Electronic Theses and Dissertations

Identifier

1180

Date

2014

Date of Award

7-9-2014

Document Type

Dissertation

Degree Name

Doctor of Education

Major

Higher and Adult Education

Concentration

Adult Education

Committee Chair

Mitsunori Misawa

Committee Member

William L. Akey

Committee Member

Barbara Mullins Nelson

Committee Member

Ruth Williams-Hooker

Abstract

The purpose of this qualitative case study was to understand the experience and perspectives of registered dietitians (RDs) practicing as public health nutrition professionals, in meeting their continuing professional education (CPE) and professional learning needs in their workplace, and the relationship to adult learning theories. Adult learning theories and strategies reviewed include andragogy, self-directed learning, transformational learning, experiential learning, informal and incidental learning, and critical reflective practice. Data was collected during a nine-month period from RDs within a county public health nutrition department. Data collection methods included observation, document elicitation using the participant's professional development portfolio, semi-structured interviews, and artifact collection. Data was analyzed using thematic analysis, and findings were represented in themes, supported and illustrated by representative quotes from the participants. The five themes that emerged during analysis about CPE and professional learning were (1) the availability of opportunities, (2) the variety of methods for customizing learning, (3) that learning has a purpose, (4) learning is enhanced by enjoyability, and (5) RDs want to be prepared professionally. The RDs in this study reported experiences that aligned with literature about andragogy, self-directed learning, transformational learning, experiential learning, and informal and incidental learning. Barriers they reported were primarily cost, time, and scheduling, with some technology access problems. There was little self-reporting of reflective practice, although there was indication that they were reflecting, but did not consider it as learning. Four directions for future research are suggested, including expanding to other public health clinical settings in rural areas or in other parts of the country, or to experiences of RDs in other practice areas such as clinical, wellness, chronic care, research, or education; the role of reflective practice in CPE and workplace learning for RDs; the growing role of social media in informal learning for the health care professional providers and for patients or clients; or a comparison of the proliferations of CPE "freebies" mentioned frequently by these RDs, which are often produced by commercial companies, with more traditional offerings from universities or other agencies.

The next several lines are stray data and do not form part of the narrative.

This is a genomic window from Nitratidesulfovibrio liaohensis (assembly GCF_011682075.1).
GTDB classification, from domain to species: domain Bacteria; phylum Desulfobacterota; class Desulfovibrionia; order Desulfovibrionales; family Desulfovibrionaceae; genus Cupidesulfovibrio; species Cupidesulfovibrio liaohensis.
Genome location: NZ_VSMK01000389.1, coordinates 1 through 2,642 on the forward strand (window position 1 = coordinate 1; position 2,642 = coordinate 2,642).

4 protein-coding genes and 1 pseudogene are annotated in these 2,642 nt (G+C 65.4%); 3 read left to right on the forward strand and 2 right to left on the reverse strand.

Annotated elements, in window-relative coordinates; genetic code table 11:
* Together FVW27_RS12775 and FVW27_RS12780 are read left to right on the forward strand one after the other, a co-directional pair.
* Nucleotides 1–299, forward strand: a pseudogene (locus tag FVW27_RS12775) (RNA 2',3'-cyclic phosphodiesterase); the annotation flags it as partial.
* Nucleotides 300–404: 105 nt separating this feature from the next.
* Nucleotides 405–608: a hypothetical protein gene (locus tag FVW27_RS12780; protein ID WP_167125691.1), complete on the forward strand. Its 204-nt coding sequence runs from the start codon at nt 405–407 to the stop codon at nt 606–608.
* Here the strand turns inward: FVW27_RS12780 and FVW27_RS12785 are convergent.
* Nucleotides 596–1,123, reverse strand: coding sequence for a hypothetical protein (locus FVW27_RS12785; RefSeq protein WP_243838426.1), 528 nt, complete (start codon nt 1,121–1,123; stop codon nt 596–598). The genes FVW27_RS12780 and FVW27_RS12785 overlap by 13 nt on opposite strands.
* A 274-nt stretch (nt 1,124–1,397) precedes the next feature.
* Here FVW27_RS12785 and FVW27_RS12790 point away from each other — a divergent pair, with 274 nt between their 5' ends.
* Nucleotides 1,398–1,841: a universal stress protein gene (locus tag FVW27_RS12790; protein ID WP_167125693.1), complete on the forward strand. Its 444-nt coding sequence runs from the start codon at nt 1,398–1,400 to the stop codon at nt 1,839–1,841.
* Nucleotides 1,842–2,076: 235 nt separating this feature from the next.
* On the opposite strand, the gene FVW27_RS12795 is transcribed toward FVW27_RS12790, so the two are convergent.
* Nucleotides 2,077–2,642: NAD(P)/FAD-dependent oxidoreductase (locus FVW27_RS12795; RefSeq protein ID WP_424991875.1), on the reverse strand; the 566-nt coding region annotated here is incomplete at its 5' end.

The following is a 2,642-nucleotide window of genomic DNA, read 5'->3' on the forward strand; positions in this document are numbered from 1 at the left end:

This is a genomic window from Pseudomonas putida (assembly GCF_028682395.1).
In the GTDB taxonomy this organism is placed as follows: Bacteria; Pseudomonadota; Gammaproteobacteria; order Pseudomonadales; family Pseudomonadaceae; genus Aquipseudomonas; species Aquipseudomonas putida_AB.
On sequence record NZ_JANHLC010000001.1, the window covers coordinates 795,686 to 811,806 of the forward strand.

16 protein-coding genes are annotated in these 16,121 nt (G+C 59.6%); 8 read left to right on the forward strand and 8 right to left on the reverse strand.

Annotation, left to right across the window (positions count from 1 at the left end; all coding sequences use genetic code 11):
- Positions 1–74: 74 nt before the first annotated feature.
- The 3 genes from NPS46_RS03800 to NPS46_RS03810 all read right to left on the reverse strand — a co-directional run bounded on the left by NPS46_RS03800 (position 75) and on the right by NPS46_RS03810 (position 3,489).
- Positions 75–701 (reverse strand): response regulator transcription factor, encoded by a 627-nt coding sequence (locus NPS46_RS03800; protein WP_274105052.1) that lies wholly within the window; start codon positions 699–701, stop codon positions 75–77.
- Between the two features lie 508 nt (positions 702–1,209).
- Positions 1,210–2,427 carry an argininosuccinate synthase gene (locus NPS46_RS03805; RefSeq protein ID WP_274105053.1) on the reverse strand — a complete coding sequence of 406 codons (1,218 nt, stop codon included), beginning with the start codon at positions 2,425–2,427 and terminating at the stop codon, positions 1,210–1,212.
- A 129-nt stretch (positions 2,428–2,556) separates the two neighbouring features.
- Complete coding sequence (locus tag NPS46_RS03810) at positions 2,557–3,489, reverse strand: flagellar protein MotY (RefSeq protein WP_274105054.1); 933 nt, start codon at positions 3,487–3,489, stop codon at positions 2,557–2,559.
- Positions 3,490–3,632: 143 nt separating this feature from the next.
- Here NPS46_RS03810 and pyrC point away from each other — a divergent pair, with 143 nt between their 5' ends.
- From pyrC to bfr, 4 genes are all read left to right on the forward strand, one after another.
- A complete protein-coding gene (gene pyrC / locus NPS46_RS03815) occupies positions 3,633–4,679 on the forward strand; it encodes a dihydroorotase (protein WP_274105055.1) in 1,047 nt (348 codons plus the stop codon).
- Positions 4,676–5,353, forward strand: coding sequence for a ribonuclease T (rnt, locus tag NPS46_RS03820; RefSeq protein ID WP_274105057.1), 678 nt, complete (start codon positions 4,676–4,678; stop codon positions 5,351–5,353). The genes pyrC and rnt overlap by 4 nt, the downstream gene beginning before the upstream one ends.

Comments

Data is provided by the student.

Library Comment

dissertation or thesis originally submitted to the local University of Memphis Electronic Theses & dissertation (ETD) Repository.

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